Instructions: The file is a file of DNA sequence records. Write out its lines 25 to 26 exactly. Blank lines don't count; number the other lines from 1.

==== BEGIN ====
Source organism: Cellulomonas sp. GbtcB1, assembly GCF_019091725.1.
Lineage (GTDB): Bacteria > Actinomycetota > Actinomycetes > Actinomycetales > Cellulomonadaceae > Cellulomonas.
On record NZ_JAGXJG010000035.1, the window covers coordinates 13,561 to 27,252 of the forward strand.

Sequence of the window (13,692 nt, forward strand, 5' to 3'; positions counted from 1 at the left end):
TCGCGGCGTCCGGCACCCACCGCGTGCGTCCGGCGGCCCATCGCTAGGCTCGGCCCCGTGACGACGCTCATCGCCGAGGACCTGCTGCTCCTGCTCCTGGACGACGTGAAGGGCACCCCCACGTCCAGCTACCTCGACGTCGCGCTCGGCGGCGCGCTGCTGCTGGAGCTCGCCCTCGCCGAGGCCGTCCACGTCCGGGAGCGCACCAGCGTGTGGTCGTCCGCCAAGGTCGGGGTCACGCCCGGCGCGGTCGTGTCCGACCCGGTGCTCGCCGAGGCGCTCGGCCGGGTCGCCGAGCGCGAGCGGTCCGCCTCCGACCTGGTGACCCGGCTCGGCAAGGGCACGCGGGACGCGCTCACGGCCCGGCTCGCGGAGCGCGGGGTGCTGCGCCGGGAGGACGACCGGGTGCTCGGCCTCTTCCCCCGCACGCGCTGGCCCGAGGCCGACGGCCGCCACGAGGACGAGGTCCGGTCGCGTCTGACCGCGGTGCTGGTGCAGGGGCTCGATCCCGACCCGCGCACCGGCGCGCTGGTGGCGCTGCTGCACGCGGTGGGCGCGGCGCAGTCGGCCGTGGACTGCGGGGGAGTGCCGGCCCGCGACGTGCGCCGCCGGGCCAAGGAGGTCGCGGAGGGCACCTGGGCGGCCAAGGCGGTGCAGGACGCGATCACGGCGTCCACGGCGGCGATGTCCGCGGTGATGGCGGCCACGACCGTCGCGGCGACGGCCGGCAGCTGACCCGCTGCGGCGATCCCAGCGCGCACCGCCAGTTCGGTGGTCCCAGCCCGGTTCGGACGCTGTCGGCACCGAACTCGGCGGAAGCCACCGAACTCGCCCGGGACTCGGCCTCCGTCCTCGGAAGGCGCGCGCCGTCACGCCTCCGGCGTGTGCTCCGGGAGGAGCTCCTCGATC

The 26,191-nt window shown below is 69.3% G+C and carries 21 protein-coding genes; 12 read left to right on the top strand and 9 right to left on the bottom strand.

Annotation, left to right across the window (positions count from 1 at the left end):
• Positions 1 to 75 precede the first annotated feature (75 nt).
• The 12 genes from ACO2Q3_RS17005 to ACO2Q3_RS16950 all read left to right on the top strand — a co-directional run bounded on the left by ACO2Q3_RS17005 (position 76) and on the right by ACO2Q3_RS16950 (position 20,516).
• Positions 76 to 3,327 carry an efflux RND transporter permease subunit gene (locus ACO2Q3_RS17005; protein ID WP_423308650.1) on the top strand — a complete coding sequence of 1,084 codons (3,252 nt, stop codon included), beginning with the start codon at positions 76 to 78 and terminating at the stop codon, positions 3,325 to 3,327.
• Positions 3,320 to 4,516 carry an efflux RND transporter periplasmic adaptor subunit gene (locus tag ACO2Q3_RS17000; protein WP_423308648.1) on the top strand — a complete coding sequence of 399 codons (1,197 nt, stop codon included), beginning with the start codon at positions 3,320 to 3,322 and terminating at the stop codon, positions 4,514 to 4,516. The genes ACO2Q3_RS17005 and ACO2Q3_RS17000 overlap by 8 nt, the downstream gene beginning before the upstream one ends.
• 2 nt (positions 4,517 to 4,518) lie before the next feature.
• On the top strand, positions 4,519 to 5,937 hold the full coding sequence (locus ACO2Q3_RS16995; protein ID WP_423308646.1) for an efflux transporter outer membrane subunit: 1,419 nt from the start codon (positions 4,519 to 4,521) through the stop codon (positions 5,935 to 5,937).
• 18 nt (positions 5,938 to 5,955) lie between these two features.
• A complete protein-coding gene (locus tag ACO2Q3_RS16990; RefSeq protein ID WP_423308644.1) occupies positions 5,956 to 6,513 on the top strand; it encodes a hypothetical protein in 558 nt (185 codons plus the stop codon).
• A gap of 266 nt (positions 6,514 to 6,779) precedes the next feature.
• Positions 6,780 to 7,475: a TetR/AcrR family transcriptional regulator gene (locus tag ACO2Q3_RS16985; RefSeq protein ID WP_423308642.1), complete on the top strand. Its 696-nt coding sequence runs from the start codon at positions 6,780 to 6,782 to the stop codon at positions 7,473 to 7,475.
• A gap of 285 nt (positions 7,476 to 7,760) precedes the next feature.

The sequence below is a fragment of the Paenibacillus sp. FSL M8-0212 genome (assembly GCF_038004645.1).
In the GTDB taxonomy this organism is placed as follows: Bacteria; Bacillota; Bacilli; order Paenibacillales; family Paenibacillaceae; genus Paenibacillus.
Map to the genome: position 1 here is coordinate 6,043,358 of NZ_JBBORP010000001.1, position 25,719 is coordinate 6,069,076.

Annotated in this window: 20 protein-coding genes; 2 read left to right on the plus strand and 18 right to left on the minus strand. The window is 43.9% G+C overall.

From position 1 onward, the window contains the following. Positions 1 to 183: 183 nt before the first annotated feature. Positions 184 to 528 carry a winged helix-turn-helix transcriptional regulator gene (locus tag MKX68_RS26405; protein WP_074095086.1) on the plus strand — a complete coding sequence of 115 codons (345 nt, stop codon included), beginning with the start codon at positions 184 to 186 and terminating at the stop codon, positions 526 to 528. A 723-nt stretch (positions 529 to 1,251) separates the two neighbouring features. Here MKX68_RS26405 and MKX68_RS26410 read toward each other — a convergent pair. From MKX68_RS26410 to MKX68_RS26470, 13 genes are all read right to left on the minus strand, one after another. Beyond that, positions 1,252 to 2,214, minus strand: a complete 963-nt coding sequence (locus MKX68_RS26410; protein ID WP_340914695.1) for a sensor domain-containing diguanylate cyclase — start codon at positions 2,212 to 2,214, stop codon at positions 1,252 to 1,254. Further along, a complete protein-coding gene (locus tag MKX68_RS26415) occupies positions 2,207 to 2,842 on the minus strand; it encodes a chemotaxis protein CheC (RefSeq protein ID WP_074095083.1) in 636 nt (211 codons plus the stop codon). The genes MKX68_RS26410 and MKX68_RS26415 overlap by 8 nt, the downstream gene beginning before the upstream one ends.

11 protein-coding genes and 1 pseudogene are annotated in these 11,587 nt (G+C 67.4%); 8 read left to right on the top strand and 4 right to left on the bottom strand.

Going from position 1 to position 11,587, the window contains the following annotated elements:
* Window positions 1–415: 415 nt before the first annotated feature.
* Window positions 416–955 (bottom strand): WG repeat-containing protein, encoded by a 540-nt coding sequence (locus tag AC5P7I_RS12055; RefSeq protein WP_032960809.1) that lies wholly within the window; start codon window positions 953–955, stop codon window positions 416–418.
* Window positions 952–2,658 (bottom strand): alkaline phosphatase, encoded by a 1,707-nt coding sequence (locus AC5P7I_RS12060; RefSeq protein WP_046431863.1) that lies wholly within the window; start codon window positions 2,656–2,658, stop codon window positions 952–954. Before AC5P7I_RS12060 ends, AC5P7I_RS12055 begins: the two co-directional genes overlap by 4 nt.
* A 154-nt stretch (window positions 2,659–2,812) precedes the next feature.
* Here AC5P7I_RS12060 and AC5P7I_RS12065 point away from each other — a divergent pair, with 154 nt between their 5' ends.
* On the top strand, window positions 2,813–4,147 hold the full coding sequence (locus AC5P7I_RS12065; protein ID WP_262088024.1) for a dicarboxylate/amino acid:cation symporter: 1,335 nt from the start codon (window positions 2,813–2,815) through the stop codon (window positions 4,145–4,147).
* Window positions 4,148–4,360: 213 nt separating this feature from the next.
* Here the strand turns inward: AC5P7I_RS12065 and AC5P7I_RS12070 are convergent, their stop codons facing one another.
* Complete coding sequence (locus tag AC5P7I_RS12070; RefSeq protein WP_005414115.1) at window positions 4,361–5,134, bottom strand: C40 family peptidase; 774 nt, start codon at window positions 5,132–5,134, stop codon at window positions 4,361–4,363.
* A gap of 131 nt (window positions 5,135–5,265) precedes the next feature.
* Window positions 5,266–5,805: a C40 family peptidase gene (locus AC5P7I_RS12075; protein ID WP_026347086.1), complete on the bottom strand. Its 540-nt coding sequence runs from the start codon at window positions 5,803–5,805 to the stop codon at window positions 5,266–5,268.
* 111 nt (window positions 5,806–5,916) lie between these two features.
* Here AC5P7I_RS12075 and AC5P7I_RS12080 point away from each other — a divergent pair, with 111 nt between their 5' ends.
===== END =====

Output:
Going from position 1 to position 11,587, the window contains the following annotated elements:
* Window positions 1–415: 415 nt before the first annotated feature.